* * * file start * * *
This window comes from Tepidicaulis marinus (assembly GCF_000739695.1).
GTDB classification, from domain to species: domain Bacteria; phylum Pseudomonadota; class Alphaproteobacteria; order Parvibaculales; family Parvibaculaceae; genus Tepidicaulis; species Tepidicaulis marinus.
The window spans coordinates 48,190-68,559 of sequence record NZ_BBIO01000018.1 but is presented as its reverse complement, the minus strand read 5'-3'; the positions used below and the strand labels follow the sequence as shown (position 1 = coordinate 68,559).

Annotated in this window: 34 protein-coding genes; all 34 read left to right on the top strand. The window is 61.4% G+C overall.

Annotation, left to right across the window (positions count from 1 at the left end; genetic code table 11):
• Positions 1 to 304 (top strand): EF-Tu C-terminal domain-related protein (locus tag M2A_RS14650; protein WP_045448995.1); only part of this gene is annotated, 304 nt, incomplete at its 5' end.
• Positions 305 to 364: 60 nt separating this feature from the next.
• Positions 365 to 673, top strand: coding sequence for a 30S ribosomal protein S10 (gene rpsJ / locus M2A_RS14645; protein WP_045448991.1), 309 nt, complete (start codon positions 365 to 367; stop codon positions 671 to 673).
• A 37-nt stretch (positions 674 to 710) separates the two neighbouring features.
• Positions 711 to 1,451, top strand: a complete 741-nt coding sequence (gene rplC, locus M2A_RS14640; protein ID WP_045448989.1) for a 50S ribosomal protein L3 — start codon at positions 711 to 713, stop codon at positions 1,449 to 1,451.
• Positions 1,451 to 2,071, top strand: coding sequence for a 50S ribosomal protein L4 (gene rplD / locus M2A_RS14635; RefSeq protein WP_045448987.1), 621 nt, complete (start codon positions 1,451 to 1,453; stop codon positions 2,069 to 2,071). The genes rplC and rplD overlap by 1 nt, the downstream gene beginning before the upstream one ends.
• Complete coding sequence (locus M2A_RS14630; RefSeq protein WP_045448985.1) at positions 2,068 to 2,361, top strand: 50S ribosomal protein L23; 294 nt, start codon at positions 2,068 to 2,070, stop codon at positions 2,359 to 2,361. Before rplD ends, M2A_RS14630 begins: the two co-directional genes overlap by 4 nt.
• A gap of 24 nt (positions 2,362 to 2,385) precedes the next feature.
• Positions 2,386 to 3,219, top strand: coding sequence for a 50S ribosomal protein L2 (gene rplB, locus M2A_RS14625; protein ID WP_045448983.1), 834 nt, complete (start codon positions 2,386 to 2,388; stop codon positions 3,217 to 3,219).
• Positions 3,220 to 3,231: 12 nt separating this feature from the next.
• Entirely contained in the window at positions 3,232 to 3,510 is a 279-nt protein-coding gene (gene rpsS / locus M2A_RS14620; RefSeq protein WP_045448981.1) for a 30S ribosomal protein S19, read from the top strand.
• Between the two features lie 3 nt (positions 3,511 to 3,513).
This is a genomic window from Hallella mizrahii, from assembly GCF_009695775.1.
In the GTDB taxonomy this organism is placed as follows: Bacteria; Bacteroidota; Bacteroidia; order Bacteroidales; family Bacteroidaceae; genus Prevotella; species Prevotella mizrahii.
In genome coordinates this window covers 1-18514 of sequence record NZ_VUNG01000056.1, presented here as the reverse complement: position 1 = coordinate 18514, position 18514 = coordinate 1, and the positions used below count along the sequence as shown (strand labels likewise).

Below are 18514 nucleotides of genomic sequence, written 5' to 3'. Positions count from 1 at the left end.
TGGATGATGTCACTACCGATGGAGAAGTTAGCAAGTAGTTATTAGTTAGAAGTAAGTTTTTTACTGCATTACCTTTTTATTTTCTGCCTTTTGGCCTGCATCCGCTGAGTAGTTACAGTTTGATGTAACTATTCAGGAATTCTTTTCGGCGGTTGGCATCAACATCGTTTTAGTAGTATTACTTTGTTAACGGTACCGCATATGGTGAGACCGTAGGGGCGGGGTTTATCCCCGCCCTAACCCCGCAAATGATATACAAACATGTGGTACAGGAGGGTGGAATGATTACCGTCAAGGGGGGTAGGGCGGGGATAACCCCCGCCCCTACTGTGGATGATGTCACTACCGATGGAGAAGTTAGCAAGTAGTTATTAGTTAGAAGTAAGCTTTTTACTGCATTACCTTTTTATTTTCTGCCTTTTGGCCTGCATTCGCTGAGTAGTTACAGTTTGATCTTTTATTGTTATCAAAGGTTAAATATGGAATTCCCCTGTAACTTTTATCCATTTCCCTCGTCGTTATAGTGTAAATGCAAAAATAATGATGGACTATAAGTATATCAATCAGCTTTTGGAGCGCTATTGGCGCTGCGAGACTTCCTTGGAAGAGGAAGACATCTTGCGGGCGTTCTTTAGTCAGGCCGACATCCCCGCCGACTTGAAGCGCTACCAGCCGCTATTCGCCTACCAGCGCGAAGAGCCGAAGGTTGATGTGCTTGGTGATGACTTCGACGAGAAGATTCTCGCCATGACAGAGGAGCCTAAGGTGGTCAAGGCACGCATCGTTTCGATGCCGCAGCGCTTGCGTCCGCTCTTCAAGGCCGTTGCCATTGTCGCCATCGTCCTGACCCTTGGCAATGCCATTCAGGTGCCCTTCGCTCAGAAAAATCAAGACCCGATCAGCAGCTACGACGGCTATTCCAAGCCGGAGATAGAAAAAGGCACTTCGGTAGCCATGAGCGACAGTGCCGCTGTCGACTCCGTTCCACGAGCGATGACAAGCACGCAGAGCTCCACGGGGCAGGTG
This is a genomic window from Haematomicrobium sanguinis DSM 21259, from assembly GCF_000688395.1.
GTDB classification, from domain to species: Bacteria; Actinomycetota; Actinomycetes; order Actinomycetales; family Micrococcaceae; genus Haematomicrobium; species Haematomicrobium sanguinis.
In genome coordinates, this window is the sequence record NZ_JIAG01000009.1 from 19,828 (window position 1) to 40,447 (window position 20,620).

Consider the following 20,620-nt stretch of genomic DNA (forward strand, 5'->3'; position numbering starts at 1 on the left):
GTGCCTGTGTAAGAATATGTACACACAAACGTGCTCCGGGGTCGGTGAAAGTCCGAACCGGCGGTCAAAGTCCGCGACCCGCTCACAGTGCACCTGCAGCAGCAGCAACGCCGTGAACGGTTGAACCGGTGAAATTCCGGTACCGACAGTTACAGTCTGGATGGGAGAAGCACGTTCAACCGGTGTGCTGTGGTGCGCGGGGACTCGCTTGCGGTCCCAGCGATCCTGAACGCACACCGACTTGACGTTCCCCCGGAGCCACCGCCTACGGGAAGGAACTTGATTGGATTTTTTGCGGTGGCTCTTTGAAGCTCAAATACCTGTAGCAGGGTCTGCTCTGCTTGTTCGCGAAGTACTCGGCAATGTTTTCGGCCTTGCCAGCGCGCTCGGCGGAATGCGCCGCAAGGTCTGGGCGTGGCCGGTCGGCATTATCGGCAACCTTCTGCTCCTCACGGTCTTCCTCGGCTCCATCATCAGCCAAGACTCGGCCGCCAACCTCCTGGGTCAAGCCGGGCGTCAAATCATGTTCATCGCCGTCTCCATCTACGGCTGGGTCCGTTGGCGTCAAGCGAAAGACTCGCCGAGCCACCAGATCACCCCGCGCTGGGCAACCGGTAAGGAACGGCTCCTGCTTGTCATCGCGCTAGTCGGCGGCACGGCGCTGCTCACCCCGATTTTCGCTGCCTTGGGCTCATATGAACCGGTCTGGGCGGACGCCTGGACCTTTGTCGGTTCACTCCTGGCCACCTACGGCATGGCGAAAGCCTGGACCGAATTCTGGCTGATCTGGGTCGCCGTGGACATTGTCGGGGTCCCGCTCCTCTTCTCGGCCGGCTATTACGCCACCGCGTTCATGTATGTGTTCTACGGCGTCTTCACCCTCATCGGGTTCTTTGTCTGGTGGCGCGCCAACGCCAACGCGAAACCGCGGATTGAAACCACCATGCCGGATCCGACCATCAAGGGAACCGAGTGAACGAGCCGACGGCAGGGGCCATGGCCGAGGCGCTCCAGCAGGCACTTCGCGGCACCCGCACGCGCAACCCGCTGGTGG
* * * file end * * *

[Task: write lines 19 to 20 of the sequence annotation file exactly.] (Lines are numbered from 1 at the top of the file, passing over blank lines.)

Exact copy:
In the GTDB taxonomy this organism is placed as follows: Bacteria; Bacteroidota; Bacteroidia; order Bacteroidales; family Bacteroidaceae; genus Prevotella; species Prevotella mizrahii.
In genome coordinates this window covers 1-18514 of sequence record NZ_VUNG01000056.1, presented here as the reverse complement: position 1 = coordinate 18514, position 18514 = coordinate 1, and the positions used below count along the sequence as shown (strand labels likewise).